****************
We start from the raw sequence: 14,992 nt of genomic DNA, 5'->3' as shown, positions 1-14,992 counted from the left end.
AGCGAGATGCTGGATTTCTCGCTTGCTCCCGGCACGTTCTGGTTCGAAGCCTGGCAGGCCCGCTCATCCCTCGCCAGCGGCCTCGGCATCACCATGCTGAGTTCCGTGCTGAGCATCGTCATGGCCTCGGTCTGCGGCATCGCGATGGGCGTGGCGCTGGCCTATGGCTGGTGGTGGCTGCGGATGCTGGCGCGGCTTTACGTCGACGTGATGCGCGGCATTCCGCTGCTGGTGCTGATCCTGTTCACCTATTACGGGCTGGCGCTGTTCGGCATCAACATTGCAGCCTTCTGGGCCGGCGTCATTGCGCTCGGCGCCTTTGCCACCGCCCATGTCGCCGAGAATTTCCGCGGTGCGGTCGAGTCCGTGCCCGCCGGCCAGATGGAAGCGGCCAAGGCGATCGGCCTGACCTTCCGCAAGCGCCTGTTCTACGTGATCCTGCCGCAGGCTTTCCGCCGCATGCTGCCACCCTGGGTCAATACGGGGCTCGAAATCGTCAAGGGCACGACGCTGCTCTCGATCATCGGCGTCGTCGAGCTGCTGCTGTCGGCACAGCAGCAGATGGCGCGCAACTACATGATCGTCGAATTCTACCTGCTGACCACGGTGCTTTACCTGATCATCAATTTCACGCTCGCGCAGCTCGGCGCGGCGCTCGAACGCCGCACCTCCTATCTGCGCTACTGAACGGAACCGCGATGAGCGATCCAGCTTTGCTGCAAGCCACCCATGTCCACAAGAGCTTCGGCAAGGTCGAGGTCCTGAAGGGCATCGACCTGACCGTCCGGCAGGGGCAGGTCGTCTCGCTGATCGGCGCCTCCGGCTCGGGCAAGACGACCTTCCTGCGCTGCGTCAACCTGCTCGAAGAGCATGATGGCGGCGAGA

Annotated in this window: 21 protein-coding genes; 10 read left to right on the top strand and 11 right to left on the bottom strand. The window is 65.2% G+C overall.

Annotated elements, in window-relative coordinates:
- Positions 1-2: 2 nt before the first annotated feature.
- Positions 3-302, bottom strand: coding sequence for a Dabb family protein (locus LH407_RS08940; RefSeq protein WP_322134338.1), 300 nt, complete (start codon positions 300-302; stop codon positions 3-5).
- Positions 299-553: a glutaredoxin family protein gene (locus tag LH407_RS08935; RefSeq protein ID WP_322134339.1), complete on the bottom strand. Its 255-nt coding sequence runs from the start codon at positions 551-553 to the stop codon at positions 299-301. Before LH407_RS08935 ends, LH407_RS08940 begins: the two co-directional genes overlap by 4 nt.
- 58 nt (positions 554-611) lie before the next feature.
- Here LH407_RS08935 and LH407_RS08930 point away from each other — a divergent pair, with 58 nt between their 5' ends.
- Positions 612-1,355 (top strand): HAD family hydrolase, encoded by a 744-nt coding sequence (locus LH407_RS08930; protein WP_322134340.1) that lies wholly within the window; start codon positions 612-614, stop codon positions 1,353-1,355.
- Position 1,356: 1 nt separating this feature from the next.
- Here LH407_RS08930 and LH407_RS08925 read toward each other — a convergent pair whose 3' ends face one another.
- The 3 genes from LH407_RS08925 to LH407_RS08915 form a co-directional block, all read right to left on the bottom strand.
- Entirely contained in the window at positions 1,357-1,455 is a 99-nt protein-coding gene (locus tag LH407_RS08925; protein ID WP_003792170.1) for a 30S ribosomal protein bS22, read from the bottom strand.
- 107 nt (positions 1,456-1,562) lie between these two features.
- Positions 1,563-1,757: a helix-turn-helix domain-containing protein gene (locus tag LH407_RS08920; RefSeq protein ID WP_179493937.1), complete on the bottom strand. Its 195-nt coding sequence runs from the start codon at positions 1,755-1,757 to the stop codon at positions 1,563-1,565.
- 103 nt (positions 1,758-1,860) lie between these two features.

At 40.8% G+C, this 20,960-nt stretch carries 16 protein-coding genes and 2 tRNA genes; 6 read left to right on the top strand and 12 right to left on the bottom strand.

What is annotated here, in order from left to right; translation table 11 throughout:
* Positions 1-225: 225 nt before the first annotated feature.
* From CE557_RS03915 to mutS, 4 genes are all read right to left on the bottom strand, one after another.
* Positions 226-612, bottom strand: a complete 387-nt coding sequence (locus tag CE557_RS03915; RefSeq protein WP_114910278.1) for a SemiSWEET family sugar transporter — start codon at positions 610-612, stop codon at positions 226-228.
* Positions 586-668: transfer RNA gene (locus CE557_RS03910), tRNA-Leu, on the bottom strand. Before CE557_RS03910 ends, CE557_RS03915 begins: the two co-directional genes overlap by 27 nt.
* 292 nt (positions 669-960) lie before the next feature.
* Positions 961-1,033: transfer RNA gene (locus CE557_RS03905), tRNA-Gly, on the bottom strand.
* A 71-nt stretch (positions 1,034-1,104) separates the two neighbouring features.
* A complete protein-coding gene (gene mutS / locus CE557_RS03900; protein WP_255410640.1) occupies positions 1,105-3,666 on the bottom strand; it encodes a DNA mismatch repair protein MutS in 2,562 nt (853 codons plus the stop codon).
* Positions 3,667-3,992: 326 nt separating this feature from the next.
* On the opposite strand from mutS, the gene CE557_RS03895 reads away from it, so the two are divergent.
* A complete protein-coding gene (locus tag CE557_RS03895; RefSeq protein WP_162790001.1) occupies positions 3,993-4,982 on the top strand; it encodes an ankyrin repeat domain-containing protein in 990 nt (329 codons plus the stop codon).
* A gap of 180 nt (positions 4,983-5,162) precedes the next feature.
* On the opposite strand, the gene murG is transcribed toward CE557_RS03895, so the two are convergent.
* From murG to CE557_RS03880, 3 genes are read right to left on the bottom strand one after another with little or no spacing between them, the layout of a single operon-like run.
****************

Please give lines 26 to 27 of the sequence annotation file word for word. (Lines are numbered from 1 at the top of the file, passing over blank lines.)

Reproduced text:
* A 71-nt stretch (positions 1,034-1,104) separates the two neighbouring features.
* A complete protein-coding gene (gene mutS / locus CE557_RS03900; protein WP_255410640.1) occupies positions 1,105-3,666 on the bottom strand; it encodes a DNA mismatch repair protein MutS in 2,562 nt (853 codons plus the stop codon).